Mud-thick boots, cold farmers, an adze chopping holes for tiny trees in a huge field. These are memorable images from “Flowing Forward,” a new film by Christy Frank and Alex Goetz of Running Wild Media that follows one recent restoration project of the Black Swamp Conservancy to tell the larger story of the history and mission of the Conservancy.
Frank and her team filmed a Conservancy project along Wolf Creek in Seneca County from the purchase of a farm field to final planting of a large reconstructed wetland habitat. Watching the finished 15-minute documentary, viewers will learn how managing water in one farm field has an impact on drinking water for thousands of people. Along the way, viewers will learn some history of the Black Swamp region, how and why local people created the Conservancy, and about the ethics and science that drive our operations.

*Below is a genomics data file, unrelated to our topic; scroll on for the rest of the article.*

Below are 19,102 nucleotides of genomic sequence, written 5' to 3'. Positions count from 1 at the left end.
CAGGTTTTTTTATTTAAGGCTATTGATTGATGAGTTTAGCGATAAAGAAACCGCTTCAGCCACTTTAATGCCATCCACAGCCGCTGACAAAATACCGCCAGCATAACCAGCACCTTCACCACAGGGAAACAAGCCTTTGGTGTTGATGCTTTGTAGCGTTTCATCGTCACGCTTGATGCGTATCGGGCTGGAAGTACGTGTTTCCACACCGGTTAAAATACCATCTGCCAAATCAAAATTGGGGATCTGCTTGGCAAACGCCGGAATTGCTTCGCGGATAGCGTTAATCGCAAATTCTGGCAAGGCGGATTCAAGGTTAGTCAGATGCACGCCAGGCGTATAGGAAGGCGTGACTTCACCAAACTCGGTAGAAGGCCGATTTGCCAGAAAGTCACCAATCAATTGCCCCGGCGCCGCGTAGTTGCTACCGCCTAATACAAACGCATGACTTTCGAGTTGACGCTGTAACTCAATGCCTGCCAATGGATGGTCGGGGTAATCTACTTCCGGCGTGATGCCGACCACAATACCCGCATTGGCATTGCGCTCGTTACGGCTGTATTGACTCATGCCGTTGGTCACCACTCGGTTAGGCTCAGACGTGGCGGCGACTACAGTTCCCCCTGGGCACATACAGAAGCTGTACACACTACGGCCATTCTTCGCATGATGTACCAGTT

Christy Frank found creating the documentary hard but rewarding. “It was challenging subject matter, in that having land itself as a character can be difficult to portray,” she said, but the film shows that character as one capable of change. It starts as a flat cornfield that, by the end, becomes a dynamic environment of wetlands, woodlands and meadow. Water flowing through the land is allowed time to on the site rest and leave behind nutrients and sediment that would otherwise reach Lake Erie and fuel harmful algal blooms.
Frank added, “I hope our film shows the value of what Black Swamp Conservancy is providing to the region and how, as we learn more, we have the ability to improve the way we interact with our environments.”
Frank and Goetz are local filmmakers with national and international experience. Their work has appeared in outlets including National Geographic WILD, BBC, PBS Nature, and CBS Sunday Morning. “Flowing Forward” was funded by a grant from Land Trust Alliance.
“We are very grateful to have had the opportunity to work with Christy and Alex,” said Executive Director, Rob Krain. “They are phenomenally talented, conservation-focused filmmakers who call Toledo home. Their excitement to tell this local story and generous rate for doing so made it possible.”